The word vestry has two meanings that are more or less unrelated, though they have a common origin. A vestry is a room in which
people put on vestments, or robes. A changing room. Since people typically do not take off their street clothes to put on vestments, a
vestry room is not a private place but often rather more of an alcove.
A vestry can also be like a board of directors for a parish. In many provinces of the Anglican Communion, including those in North
America, the business affairs of a parish are managed by a vestry that consists of members elected from the congregation.
"Vicar" has meaning similar to "rector."
The difference between "vicar" and "rector" has to
do with money. A vicar is the priest in charge of a parish or mission that is supported financially from the outside, while a rector is the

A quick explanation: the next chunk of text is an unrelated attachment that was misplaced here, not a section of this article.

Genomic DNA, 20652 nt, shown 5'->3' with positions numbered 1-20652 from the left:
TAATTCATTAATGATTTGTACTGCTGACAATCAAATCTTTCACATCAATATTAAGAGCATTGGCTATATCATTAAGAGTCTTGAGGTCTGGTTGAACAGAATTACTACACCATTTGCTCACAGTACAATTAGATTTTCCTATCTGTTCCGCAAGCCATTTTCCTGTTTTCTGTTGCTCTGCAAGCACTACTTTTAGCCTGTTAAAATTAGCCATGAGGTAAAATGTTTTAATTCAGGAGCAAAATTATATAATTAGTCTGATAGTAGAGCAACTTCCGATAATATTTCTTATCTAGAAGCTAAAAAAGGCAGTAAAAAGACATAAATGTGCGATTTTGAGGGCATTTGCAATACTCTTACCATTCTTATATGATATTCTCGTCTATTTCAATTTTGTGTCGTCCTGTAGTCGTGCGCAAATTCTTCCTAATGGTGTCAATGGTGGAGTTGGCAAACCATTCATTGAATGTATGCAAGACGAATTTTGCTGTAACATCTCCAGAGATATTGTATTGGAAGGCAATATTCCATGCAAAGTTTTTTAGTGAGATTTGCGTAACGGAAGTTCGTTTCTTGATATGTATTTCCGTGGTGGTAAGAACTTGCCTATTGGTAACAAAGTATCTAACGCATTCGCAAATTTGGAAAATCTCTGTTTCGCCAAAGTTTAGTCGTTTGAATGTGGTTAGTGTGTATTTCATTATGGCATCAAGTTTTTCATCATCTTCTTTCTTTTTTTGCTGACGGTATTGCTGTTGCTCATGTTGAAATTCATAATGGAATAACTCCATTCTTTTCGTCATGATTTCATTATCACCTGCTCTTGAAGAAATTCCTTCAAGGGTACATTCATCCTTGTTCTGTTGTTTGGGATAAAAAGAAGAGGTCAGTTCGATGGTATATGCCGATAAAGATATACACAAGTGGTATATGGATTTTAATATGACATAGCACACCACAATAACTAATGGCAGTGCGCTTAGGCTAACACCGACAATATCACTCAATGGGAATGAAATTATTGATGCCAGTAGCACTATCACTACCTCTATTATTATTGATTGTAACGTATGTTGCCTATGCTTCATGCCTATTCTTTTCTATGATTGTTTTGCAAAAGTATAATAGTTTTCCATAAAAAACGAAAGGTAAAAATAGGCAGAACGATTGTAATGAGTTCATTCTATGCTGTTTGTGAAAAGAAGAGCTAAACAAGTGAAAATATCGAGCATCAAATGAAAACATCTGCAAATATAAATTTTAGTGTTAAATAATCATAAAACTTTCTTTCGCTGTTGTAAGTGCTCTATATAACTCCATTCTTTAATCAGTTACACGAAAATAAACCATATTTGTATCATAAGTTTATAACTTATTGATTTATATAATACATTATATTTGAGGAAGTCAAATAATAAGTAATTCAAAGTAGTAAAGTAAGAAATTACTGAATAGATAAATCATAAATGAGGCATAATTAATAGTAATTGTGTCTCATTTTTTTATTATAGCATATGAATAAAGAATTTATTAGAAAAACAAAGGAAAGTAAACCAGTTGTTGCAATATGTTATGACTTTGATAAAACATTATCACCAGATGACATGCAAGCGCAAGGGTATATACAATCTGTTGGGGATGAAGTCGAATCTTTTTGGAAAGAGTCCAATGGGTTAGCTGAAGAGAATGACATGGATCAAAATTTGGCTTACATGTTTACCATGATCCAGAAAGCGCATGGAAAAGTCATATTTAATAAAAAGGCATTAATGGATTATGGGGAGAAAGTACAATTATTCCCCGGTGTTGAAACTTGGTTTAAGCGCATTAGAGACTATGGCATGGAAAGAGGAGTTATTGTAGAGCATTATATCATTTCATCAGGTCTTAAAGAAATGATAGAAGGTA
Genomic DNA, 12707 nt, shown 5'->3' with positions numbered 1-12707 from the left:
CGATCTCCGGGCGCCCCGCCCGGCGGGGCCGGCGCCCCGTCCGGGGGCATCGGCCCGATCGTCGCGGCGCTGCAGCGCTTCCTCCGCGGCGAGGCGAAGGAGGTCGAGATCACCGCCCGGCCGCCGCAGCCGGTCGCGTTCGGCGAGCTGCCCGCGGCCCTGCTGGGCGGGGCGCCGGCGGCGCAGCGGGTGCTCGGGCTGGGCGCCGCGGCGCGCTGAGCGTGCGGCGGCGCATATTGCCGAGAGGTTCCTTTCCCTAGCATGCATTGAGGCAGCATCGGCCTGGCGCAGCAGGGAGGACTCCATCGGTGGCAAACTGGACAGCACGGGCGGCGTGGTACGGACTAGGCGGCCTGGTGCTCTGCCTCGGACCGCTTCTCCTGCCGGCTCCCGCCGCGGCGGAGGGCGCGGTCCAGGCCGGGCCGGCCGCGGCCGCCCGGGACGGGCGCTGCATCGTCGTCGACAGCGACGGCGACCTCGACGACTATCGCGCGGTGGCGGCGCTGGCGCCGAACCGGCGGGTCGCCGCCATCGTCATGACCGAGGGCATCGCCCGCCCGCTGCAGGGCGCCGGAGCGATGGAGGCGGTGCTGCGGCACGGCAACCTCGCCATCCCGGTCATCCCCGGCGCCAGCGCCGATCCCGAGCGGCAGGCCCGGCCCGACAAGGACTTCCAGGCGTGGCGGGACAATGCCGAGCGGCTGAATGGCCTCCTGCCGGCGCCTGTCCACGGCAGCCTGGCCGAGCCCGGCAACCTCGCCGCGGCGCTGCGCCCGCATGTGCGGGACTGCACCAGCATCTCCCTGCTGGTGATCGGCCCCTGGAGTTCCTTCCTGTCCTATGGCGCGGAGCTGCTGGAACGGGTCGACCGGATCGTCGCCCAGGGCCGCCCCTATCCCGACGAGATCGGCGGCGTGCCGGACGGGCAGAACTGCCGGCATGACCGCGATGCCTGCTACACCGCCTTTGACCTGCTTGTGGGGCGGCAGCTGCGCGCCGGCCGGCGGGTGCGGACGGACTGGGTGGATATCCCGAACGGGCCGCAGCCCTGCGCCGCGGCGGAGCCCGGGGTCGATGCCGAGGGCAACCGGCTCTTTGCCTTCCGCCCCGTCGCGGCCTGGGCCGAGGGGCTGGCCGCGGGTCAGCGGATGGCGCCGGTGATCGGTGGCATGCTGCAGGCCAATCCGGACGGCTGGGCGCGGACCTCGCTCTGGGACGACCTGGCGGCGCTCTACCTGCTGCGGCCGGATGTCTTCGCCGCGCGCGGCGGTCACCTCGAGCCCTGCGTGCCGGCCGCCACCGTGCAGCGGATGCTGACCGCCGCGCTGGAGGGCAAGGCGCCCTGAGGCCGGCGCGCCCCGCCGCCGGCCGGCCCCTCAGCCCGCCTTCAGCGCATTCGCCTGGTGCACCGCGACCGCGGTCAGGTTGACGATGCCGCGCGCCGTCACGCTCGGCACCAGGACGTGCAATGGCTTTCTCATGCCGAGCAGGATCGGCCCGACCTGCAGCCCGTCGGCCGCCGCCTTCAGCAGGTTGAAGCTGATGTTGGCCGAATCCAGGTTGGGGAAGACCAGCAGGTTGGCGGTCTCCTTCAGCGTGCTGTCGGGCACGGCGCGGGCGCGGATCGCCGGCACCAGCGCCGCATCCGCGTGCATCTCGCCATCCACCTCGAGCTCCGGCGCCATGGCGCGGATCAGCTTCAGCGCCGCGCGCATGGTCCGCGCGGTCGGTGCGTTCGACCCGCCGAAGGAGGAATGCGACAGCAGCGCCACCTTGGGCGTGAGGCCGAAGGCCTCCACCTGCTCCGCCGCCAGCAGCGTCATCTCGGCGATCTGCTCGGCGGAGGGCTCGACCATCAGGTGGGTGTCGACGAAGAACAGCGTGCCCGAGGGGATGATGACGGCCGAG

priest in charge of a self-supporting church. In England most churches
are supported by their diocese, so most of the priests in charge of English
churches are vicars. In many other countries, notably the USA, most churches
A "Vicarage" is normally a house occupied by a clergyperson who usually (but not always) turns out
to be a Vicar rather than a Rector.
A church warden is an appointed administrative position in a parish church. Usually one finds two wardens, called Junior Warden and Senior
Warden, or perhaps People's Warden and Rector's Warden. They have specific duties pertaining to the earthly operation of the parish.